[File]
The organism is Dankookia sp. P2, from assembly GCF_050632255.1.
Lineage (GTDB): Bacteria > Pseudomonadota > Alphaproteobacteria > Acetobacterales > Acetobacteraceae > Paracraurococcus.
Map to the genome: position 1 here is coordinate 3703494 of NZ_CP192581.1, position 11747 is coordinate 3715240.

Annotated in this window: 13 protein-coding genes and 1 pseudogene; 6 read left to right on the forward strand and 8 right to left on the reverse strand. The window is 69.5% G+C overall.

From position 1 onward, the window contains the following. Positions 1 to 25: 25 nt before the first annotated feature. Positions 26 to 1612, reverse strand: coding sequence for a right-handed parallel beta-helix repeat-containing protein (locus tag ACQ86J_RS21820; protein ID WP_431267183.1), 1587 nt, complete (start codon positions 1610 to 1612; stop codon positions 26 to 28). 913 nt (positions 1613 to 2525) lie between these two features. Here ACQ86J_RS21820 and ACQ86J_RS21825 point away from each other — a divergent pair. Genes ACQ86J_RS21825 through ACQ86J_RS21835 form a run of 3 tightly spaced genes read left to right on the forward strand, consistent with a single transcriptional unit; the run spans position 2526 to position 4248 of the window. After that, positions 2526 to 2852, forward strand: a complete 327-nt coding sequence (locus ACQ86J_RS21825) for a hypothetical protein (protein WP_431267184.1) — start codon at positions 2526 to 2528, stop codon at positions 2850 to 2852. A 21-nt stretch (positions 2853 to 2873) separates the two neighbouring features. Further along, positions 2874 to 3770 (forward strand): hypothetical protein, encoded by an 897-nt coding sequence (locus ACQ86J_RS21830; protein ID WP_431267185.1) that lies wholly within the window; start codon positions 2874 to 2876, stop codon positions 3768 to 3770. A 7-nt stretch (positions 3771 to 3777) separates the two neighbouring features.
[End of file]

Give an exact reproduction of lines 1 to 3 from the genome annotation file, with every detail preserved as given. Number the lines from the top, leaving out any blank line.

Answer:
The organism is Dankookia sp. P2, from assembly GCF_050632255.1.
Lineage (GTDB): Bacteria > Pseudomonadota > Alphaproteobacteria > Acetobacterales > Acetobacteraceae > Paracraurococcus.
Map to the genome: position 1 here is coordinate 3703494 of NZ_CP192581.1, position 11747 is coordinate 3715240.